The Philanthropist, a Roundabout production at the American Airlines, needed a far stronger production to merit any sort of revival. It’s hard to say what Christopher Hampton, who went onto Les Liaisons Dangereuses, was driving at when he wrote the show in 1969, except maybe to tweak the good intentions of head-in-the-sand U.K. academics as the world went mad around them. It’s not clear at all what the production, a muddled twist on The Misanthrope, is meant to say to us today. David Grindley directed what is said to have been a creditable version of the show in England, but something got lost in the trip across the pond. Matthew Broderick’s depthless performance as a professor whose non-committal nice-guyism drives everyone to distraction shoulders some of the blame; there’s nothing for anyone else onstage to work with.

That goes for Tim Shortall’s “conceptual” set, a semi-naturalistic environment dominated by ceiling-scraping bookcases. Atop these is strung an LED striplight with the letters of the alphabet, which at the beginning of each scene spell out one of the seven deadly sins. Apparently these correspond to an individual character in the play, but the mostly drab performances, save for Jonathan Cake’s 70s lounge lizard, fail to bring the idea to life. LD Rick Fisher, sound designer Gregory Clarke, and costume designer Tobin Ost all have better assignments ahead. The show runs through June 25.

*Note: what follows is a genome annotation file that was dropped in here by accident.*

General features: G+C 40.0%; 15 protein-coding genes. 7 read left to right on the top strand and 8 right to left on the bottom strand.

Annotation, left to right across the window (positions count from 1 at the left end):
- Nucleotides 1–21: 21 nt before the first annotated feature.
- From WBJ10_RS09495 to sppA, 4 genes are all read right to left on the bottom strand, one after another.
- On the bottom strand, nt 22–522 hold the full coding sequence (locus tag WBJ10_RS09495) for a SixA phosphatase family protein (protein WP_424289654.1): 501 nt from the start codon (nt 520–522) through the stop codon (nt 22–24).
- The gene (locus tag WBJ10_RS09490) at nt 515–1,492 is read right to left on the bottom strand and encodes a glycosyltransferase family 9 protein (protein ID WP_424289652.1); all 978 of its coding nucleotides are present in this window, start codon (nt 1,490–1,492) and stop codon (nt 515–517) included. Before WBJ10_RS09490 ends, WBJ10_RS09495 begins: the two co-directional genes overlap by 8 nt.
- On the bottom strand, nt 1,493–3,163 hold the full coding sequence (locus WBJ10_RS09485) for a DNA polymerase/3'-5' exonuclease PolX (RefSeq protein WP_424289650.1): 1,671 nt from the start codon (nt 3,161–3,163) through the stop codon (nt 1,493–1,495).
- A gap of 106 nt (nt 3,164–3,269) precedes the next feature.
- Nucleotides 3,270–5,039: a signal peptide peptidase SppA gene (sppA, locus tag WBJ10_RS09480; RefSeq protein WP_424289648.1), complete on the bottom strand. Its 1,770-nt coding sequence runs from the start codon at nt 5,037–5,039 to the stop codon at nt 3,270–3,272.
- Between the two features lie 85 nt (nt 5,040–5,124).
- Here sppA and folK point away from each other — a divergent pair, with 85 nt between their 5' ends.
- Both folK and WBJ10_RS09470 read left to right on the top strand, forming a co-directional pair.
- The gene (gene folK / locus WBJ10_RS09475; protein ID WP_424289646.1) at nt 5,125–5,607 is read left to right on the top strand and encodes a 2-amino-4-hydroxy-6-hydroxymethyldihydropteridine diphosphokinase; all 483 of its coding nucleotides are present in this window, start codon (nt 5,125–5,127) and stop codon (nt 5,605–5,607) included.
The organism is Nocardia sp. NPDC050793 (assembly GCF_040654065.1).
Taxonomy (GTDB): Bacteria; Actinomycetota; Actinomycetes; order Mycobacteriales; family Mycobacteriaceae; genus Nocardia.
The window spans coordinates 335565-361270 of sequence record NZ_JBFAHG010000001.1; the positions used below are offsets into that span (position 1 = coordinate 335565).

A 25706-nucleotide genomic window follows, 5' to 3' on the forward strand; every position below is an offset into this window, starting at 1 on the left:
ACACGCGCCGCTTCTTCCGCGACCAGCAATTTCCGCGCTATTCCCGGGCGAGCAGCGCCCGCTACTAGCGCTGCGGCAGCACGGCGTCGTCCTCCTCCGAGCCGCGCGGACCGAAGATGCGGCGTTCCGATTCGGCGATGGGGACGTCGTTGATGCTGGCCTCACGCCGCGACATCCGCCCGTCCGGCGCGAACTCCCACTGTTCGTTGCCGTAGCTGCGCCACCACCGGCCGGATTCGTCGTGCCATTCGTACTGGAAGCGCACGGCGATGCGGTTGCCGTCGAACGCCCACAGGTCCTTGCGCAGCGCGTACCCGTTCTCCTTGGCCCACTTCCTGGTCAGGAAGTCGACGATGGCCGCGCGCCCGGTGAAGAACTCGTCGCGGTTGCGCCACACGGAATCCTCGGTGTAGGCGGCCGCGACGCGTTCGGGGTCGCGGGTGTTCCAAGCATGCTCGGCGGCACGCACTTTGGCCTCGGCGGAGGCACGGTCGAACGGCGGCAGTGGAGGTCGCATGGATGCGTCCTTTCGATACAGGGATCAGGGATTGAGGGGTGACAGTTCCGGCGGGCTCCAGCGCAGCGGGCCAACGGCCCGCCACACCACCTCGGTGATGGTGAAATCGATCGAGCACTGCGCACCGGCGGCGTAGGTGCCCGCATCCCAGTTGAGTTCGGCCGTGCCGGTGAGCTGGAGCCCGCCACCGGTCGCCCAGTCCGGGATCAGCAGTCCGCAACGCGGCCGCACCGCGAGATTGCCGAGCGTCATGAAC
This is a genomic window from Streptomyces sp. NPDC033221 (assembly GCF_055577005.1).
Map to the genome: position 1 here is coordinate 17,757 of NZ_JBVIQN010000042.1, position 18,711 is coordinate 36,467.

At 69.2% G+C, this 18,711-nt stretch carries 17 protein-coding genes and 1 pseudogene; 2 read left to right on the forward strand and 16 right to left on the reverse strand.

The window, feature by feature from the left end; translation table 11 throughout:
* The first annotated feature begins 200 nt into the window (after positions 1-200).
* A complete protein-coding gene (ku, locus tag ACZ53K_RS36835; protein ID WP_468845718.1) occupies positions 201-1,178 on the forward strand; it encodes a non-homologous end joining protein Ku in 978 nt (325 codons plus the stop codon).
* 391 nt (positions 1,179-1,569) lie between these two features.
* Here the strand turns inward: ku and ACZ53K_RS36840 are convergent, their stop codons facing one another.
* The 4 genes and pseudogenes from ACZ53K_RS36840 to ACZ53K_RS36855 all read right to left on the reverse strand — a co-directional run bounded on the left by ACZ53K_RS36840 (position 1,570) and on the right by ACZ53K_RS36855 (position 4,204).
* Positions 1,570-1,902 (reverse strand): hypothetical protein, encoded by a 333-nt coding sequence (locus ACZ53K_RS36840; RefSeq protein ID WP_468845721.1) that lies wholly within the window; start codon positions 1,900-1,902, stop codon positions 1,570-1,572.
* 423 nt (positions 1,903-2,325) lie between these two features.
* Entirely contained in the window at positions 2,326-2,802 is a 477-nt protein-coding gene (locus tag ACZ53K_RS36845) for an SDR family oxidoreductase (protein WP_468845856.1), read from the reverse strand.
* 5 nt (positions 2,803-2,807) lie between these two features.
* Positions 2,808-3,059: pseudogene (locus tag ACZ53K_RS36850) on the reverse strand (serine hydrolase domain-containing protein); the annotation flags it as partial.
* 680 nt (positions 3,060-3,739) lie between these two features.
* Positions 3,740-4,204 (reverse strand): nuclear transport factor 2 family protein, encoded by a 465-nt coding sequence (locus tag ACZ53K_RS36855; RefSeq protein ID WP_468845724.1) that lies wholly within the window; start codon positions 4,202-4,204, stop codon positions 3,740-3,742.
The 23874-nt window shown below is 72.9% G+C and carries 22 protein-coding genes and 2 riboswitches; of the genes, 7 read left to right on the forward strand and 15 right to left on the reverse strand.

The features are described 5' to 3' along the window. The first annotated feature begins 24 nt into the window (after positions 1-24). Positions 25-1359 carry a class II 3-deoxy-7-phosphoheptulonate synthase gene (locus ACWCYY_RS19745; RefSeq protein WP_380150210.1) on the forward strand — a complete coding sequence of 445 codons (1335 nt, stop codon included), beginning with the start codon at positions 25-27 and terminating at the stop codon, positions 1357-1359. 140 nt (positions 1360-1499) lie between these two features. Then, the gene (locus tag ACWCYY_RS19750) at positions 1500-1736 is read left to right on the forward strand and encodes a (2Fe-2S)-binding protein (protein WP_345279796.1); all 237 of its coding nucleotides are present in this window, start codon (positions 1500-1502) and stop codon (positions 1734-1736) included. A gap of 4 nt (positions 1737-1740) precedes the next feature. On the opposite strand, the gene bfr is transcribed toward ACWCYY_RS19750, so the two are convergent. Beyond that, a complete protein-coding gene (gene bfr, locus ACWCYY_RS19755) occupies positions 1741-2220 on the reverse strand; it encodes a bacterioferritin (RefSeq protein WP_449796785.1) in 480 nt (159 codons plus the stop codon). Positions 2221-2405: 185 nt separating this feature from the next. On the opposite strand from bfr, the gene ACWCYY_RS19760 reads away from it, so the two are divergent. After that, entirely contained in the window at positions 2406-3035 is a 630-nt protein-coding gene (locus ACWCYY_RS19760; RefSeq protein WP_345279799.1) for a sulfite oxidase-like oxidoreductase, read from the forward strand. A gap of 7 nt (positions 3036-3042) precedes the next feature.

Did Santo Loquasto and Walt Spangler find their boulders in the same quarry? Loquasto’s set for Samuel Beckett’s Waiting for Godot at the Roundabout’s Studio 54 is another impressive rock-strewn wreck, though the boulders are used minimalistically, if such a thing is possible with large stones. They provide a backdrop for Beckett’s forlorn tree, and I assume it was director Anthony Page’s intent to give us something more to look at—as if we needed anything to enjoy besides the restrained Estragon of Nathan Lane, the expressive Vladimir of Bill Irwin, the fearsome Pozzo of John Goodman, and the zombie-like Lucky of John Glover. The quartet is in perfect pitch, and this Broadway Beckett strikes a winning balance between clowning and profundity.

Jane Greenwood is once again a Tony nominee, this time for a set of appropriately hobo-haggard clothes. Peter Kaczorowski’s lighting and Dan Moses Schreier’s sound design further sustain the barren atmosphere, which the play and actors fill in most satisfyingly. Waiting for Godot runs through July 12.

Equipment Vendors

Accent on Youth
Scenery Fabrication, Paint, and Automation: Global Scenic Services
Lighting Equipment: PRG Lighting
Audio Equipment: Masque Sound

Blithe Spirit
Scenery Construction: Showman Fabricators
Lighting Equipment: PRG Lighting
Audio Equipment: Sound Associates

Desire Under the Elms
Scenery Construction: Hudson Scenic
Lighting Equipment: PRG Lighting
Audio Equipment: Sound Associates

Joe Turner’s Come and Gone
Scenery Construction: PRG Scenic Technologies
Lighting Equipment: PRG Lighting
Audio Equipment: Sound Associates

Mary Stuart
Scenery: Souvenir Scenic Studios Ltd. and Showman Fabricators
Lighting Equipment: PRG Lighting
Audio Equipment: Masque Sound

The Norman Conquests
Set Construction: Souvenir Scenic Studios, Ltd.
U.S. Scenic: Showmotion
Lighting Equipment: PRG Lighting
Audio and Video Equipment: Sound Associates

The Philanthropist
Scenery Construction: Souvenir Scenic Services, Ltd.
Lighting Equipment: PRG Lighting
Audio Equipment: Sound Associates

Waiting for Godot
Scenery Fabrication: Showman Fabricators and Global Scenic Services
Lighting Equipment: PRG Lighting
Audio Equipment: PRG Audio